5.6.1 Paid or payable

Earnings must be either paid or payable before they can be allocated. Neither the term paid nor payable is defined in the EI legislation.

5.6.1.1 Paid

For EI purposes, paid means actually received and accepted. The concept of paid combines the offer of a payment by an employer or any other person, with the receipt and acceptance of that offer by the claimant.

Received means to come into possession of, to acquire, or to have control of the payment. Claimants have received payment when they physically hold the cheque or cash, when payment is deposited into their bank account, or when they receive non-pecuniary income. Claimants are also considered to have received payment when it is expected to be in their possession shortly, usually the next payment processing date. This commonly occurs with wages, salary, vacation pay paid with each pay, periodic pensions and termination moneys. Received applies equally to cases where the money is transferred directly by the employer to a RRSP, or paid in fulfilment of a debt (CUB 47731; CUB 68776).

The claimant generally accepts an offer of payment by cashing the cheque or accepting a bank deposit. Even if the claimant does not cash the cheque, payment may still be considered received and accepted. Sometimes the employer delays issuing the cheque; the claimant delays picking up the cheque or does not cash it; or a court or tribunal has decided the issue and there is no further litigation. In these cases, the amount is considered paid. However, it is not considered paid if the amount and condition of payment are in dispute and the cheque is refused or returned (CUB 36736).

If the claimant accepts an offer of money by cashing the cheque, the claimant cannot invalidate that payment by any subsequent repayment arrangements. Only if the money was paid by mistake or not legally due, would the Commission accept repayment arrangements, and no longer consider the earnings paid.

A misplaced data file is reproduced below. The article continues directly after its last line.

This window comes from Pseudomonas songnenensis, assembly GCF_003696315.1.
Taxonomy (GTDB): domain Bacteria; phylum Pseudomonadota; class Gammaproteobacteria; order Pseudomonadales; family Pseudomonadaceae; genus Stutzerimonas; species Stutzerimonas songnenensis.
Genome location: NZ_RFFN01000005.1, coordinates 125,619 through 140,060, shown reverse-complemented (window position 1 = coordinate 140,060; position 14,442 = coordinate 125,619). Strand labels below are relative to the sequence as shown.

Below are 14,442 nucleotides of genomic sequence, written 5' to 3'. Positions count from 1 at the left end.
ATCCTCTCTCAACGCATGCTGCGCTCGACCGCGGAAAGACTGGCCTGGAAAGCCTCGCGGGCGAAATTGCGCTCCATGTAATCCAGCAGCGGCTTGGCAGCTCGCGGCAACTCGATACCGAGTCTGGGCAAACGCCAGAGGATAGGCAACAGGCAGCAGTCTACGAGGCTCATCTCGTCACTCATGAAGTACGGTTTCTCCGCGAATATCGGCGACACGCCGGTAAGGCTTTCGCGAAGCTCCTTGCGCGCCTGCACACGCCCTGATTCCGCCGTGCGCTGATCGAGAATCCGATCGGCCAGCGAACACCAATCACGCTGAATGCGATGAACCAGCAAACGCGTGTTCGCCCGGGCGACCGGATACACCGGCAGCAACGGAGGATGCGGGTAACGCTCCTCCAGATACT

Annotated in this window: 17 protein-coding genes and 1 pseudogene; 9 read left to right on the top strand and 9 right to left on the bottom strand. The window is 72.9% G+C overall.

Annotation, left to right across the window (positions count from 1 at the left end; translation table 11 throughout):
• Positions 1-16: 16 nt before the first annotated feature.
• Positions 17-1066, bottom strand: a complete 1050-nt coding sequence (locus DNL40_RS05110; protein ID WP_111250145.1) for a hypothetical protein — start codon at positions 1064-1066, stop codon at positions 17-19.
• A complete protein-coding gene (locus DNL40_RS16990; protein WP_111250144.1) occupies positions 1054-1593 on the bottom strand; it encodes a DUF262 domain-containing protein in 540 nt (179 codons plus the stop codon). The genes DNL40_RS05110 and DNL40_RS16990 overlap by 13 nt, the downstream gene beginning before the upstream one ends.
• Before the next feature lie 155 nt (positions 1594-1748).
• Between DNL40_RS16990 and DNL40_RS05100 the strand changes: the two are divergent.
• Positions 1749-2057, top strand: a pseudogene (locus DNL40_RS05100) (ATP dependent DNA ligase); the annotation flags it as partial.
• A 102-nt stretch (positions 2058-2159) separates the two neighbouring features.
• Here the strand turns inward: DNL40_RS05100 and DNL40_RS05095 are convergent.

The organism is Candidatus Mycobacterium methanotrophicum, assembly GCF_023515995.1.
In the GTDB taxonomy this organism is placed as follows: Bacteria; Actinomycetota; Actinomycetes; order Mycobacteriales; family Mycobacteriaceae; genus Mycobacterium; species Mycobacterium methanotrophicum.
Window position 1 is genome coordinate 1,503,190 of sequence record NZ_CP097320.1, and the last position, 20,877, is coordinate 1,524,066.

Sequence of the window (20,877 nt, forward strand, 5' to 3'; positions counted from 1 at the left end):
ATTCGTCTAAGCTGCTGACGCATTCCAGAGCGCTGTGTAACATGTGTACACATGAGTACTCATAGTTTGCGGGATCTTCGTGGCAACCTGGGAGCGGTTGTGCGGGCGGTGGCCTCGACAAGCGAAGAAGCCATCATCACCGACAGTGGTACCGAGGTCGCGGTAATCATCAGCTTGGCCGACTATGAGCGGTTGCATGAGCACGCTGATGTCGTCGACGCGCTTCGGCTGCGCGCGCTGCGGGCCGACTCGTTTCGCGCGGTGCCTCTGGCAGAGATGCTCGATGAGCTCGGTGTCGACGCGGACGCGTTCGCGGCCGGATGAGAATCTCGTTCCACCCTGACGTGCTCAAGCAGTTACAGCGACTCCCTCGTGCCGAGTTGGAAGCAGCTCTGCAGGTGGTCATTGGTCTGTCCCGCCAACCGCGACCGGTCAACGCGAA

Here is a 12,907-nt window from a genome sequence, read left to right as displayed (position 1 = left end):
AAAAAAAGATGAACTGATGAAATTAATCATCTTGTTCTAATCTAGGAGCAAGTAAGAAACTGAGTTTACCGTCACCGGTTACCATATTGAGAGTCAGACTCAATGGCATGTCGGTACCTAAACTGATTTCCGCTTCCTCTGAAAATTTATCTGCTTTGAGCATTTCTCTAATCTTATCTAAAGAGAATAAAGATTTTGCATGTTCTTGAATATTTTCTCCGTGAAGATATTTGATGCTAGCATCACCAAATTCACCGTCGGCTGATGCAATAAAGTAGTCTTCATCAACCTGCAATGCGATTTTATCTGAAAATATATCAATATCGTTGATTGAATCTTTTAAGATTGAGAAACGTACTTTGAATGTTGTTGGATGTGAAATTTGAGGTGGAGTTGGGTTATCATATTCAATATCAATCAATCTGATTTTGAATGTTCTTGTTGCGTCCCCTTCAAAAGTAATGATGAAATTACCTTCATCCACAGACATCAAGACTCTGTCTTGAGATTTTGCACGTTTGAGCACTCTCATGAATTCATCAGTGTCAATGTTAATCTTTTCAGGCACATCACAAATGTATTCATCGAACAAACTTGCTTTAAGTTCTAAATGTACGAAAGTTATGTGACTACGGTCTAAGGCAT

5.6.1.2 Payable

According to normal usage and by law, the term payable means justly due and legally enforceable. A sum of money is said to be payable when an individual is under an obligation to pay it. This obligation to pay can be immediately due or due at some time in the future.

Earnings are payable when the claimant is in a lawful position to enforce payment (FCA A-71-95, CUB 26456; CUB 28075). Earnings are only considered payable for EI purposes when the obligation to pay is immediate, and not when the obligation to pay is some time in the future. That is, when the claimant can access them, or when the right to receive the earnings is immediate. Any other approach may cause hardship to the claimant, as earnings that the employer has not yet paid, or may not pay for some time, would be allocated.

The fact that employees have acquired the right to some moneys does not mean they are immediately due. The obligation for the employer to pay these moneys may only become due at some time in the future, and the person is only able to enforce payment at that time. For example, vacation pay is not immediately due after each hour of work. It is usually due at some time in the future, such as during a vacation period, at an anniversary date, or at an entitlement date when the employee may then request the payment, according to the provisions of the contract of employment.

When employees are entitled to moneys on termination, they may have the right to choose the method or time of payment. That is, one cheque at the time of separation, one cheque in the calendar year following separation, or several cheques over a period that may extend over several years. The choice of the method or time of payment governs the moment when the employer is obligated to pay and the claimant is in a position to enforce payment. Only at that time are the earnings considered payable.